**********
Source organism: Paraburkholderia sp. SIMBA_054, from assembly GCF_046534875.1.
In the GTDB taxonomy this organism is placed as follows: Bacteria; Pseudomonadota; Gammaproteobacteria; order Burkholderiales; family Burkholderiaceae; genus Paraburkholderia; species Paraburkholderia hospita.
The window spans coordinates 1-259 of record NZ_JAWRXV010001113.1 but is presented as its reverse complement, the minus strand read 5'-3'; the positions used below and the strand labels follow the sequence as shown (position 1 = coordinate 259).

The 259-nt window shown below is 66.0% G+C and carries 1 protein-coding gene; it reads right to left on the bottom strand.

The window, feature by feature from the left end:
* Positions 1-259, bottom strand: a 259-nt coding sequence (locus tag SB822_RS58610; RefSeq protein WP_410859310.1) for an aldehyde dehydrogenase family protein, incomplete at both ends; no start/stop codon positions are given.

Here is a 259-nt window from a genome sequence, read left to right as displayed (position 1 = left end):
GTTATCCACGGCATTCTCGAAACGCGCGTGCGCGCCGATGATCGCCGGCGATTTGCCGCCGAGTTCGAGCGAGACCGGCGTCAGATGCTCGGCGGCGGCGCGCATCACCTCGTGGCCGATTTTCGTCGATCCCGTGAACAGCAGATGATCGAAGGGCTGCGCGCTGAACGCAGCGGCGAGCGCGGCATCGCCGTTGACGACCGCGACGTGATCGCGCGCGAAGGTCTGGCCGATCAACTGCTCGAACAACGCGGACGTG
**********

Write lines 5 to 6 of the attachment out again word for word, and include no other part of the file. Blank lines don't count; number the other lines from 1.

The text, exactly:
The window, feature by feature from the left end:
* Positions 1-259, bottom strand: a 259-nt coding sequence (locus tag SB822_RS58610; RefSeq protein WP_410859310.1) for an aldehyde dehydrogenase family protein, incomplete at both ends; no start/stop codon positions are given.